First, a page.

It boggles the mind! At a time when every streaming service is racing to cram as much content as they can afford into their services, one decides to go in the opposite direction.
You’ve not doubt seen the stories; dozens of animated shows disappearing from Warner Bros. Discovery’s streaming services, almost-complete films scrapped, artistic endeavours cast off as mere implements of a tax-avoidance strategy, creators finding out their own shows were yanked via social media. All in all, it’s a series of bad news eminating from the company no matter who you are. And before you ask, no, the company’s stockholders didn’t fare any better either.
The most obvious question (why?) is a bit odious. Numbers were crunched, the costs of merging two companies have to be met, and the results say as much. Except the response is near-universal and the only people that are apparently pleased are those at the very top. The less obvious questions concern the decisions that revolve around the strategy. The company cans a load of content to save a buck; then what?
Well, on the one hand, the company thinks that by slimming down their offerings, they can create growth from a smaller core audience. On the other hand, that’s 20th Century cable network thinking in a 21st Century streaming age. Perhaps it’s no surprise given that HBO pioneered the premium approach in the first place by charging more, but offering the kind of entertainment you couldn’t find anywhere else. That’s a business model that’s over the hill though. Streaming is a winner-take-all game that Hollywood only realised too late when Netflix lapped up streaming rights for basically nothing and locked studios out of their own content for those crucial first years.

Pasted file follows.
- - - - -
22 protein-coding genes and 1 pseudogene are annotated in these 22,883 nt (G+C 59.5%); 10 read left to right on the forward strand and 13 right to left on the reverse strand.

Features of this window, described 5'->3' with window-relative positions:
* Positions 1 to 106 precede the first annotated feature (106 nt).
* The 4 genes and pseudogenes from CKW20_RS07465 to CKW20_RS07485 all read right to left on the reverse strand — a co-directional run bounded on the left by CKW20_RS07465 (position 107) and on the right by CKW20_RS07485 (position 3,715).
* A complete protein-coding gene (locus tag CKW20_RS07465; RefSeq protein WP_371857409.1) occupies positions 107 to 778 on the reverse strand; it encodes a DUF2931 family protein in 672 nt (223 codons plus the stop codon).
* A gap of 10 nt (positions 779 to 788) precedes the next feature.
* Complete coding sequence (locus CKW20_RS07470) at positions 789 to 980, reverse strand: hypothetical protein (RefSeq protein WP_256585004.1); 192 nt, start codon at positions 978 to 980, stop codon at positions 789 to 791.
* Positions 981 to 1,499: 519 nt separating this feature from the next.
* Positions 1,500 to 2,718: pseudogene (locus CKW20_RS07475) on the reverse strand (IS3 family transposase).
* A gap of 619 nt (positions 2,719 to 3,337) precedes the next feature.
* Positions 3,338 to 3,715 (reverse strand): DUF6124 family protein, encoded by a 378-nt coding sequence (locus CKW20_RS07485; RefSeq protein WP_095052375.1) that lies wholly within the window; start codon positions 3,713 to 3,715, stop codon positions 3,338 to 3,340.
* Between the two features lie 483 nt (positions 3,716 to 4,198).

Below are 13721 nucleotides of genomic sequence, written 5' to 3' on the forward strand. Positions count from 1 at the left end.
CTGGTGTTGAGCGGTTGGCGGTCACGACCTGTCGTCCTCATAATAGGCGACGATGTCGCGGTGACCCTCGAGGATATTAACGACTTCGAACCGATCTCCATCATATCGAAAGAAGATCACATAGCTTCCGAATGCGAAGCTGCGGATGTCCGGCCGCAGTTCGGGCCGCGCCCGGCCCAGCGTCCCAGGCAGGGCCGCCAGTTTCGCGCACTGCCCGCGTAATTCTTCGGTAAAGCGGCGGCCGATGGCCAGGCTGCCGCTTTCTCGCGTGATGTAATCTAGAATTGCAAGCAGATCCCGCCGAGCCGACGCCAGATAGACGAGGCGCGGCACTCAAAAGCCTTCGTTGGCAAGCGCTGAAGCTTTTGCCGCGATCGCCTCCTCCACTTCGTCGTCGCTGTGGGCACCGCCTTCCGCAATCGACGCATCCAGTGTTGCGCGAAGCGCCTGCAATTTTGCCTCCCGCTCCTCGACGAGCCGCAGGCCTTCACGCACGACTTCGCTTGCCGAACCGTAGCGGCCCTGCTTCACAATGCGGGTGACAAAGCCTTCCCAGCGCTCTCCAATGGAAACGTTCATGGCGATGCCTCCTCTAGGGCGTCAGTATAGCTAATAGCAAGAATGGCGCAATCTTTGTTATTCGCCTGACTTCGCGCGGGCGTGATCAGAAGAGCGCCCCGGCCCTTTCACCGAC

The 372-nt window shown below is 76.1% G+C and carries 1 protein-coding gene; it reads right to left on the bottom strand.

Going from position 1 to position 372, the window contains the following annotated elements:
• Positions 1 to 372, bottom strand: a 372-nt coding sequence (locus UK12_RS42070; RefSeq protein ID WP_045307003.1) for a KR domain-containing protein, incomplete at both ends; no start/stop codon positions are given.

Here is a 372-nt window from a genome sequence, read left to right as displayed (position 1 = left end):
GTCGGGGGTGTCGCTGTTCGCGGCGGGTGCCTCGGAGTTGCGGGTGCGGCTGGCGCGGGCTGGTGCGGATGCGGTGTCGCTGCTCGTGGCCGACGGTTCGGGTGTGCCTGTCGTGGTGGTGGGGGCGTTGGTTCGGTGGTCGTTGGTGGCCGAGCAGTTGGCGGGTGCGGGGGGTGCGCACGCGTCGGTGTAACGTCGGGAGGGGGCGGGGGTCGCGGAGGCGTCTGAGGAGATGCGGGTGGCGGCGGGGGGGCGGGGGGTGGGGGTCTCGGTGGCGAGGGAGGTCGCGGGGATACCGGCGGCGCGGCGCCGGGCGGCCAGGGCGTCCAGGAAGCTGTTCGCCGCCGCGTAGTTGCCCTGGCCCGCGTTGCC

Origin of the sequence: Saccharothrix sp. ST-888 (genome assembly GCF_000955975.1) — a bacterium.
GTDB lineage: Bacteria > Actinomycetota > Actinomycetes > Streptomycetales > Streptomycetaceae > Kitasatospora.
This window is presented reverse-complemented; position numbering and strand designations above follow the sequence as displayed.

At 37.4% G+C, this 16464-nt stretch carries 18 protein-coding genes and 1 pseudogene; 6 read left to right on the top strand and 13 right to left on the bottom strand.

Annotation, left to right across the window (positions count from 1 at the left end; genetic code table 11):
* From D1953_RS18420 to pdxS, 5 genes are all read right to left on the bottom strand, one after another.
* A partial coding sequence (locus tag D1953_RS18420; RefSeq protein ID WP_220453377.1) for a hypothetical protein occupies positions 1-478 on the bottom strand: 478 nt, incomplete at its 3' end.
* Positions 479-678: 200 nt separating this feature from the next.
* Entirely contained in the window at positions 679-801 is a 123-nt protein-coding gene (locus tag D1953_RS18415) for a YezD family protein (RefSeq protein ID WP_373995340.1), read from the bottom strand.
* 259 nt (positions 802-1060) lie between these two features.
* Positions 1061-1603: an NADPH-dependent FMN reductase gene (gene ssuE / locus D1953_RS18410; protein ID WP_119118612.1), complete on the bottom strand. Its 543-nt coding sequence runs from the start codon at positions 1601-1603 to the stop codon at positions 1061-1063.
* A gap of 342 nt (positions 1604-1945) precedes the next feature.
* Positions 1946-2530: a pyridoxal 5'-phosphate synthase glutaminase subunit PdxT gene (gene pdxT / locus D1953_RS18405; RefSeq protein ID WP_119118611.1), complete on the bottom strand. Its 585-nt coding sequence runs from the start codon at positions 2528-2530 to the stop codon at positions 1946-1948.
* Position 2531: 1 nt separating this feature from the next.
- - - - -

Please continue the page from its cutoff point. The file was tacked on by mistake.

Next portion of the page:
You see, with streaming, you either offer everything to everyone, or watch consumers use your competitors. Now everyone is playing catch-up and only Disney, with its exceptionally deep pockets, can lay claim to gaining ground. They did not buy 20th Century FOX just for kicks, they needed that company’s library, production capabilities, and brand to expand Disney+’s offerings to truly cater to everyone.
Where does animation fit into all this? Animation tends to appeal to a wide variety of audiences and tends to remain perennially popular. That makes animation good for a service’s library. Old shows can sit there, waiting to be discovered (or rediscovred). I cannot fathom that the marginal cost of storing and streaming content (compared to producing it) is enough to justify removing it altogether. How easy could it have been for WBD to simply stop producing new shows instead of obliterating them like they did?
The other aspect is that kids like animation. They like it a lot. Kids don’t have control over which streaming services they use, but their parents do. It’s not as emphasised now as much as it used to be, but a key focus of Netlfix’s marketing approach is families and Disney have followed suit. How many parents are re-evaluating their subscription to TWD’s services now? Throw in a cost of living crisis and it’s not hard to see where the trimmings might come from. Fast forward 5-10 years and you have a company that’s broken just about all of the Twenty Two Immutable Laws of Marketing.
So is animation a root cause or merely collatoral damage? I’d say it’s a mixture of both seeing as animation is expensive to produce but also tends to deliver greater long-term value; emphasis on the tends to. One could argue that both Warner Bros. and Discovery have failed to devote enough time, energy, and resources to their animated offerings, saw the writing on the wall, and simply decided to give up.